Army trains for real world threats
Much of the military training done over the past decade has been focussed on operational requirements, now the CAF will adopt a new way to train.
Now that our operational tempo has slowed, the CAF must concentrate on building a combat-capable, flexible and adaptable force. To address this requirement, Lieutenant-General Marquis Hainse, commander of the Canadian Army, has decided the Canadian Army (CA) will adopt the Decisive Action Training Environment (DATE) as its common training environment.
DATE, which will be implemented in three phases, allows for ease when adapting training scenarios and events to mirror a variety of real world threats rather than focussing on the last war.
“DATE provides a greater level of detail for possible operating environments,” says Major Scott Roach, head of the DND and CAF Modelling and Simulation Coordination Office, at the Canadian Forces Warfare Centre in Ottawa. “As DATE is based on 20 years of lessons learned and experience, it has been well-developed to provide the information required for effective planning and mission preparation.”
The CA requires a modern, adaptable, realistic and relevant training environment to fully prepare commanders, staff and individual soldiers. Adopting a single common training environment and the associated threat model allows a deeper understanding of the full range of opposing forces.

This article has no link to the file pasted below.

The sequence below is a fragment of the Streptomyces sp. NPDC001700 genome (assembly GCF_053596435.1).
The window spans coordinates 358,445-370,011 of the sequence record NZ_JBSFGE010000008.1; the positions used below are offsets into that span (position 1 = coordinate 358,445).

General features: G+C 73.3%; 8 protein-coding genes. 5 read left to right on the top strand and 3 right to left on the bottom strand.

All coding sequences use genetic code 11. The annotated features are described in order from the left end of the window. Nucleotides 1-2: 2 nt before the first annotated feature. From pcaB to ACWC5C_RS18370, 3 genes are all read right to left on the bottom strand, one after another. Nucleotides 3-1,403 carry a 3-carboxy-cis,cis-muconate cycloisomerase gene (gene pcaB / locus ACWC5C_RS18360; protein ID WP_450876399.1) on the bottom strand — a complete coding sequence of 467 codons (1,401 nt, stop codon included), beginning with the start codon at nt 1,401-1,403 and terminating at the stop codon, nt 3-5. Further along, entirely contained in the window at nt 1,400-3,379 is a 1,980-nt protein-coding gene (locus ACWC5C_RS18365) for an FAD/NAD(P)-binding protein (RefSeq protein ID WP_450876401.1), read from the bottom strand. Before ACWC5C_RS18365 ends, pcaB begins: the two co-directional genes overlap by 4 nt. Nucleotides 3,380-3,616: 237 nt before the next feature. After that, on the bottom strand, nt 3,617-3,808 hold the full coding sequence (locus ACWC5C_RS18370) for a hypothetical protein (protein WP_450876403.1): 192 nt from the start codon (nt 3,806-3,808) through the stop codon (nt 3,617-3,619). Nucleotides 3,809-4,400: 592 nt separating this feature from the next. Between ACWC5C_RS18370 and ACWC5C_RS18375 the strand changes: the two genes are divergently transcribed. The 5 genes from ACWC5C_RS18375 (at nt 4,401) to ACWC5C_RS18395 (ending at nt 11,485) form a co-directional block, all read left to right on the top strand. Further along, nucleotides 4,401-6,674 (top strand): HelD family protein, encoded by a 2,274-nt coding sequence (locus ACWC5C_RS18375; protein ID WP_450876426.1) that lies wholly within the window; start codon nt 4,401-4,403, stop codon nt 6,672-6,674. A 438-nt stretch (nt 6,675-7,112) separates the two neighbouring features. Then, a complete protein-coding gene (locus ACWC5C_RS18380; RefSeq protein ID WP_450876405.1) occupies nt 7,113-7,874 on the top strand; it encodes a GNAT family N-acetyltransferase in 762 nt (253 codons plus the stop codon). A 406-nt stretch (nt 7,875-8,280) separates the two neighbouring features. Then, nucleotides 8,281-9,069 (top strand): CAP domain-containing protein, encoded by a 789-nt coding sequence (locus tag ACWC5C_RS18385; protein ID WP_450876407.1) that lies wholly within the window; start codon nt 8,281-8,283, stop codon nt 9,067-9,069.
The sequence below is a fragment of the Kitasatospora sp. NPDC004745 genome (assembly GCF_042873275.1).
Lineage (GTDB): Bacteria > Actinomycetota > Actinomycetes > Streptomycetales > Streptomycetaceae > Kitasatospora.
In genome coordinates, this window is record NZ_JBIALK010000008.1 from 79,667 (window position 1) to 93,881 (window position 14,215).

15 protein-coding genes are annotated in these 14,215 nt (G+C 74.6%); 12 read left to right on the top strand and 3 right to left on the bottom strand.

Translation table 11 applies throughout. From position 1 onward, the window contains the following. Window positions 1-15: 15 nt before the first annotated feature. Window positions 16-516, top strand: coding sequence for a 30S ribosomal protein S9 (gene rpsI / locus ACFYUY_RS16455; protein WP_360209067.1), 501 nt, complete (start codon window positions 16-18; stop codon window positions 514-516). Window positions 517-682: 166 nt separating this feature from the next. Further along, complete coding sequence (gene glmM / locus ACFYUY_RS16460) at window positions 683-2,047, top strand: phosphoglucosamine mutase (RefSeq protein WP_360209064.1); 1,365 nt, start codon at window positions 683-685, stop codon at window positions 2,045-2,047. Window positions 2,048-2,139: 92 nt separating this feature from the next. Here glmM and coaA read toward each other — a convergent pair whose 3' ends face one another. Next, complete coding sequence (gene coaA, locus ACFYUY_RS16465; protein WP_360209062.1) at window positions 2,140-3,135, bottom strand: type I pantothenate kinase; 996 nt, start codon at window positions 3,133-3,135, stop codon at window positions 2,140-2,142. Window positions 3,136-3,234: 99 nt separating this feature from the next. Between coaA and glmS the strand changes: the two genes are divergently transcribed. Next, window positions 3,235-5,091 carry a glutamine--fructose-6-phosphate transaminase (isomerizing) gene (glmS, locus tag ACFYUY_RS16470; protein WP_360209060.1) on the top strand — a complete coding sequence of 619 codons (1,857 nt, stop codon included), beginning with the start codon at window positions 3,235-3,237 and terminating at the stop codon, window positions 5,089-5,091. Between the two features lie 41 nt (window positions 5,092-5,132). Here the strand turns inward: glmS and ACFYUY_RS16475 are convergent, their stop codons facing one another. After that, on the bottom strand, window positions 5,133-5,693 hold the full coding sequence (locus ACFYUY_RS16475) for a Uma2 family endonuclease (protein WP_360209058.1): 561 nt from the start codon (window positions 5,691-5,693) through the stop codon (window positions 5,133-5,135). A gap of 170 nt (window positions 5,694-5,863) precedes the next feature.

DATE incorporates a better designed and in-depth set of factors within the training environment to include all political, military, economic, social, infrastructure, information, physical environment, and time factors. DATE is not a scenario, but rather a reference database from which training scenarios can be designed, developed and delivered according to commanders’ battle task standards. Elements from DATE can be used for domestic operations training, given that it is possible to design scenarios involving potential lone wolf actors, terrorist threats, and criminal threats to DND property.
To teach exercise developers and planners to make optimal use of DATE, the first Canadian threat tactics course (TTC) was conducted at CFB Kingston early November 2015. “The aim of the course is to have students dig into the reference documents to create challenging training events for use within an exercise scenario to meet a commander’s training goals and battle task standards,” said Maj Roach.
American, British and Australian programs are also looking at fully adopting DATE, as are a number of NATO nations.
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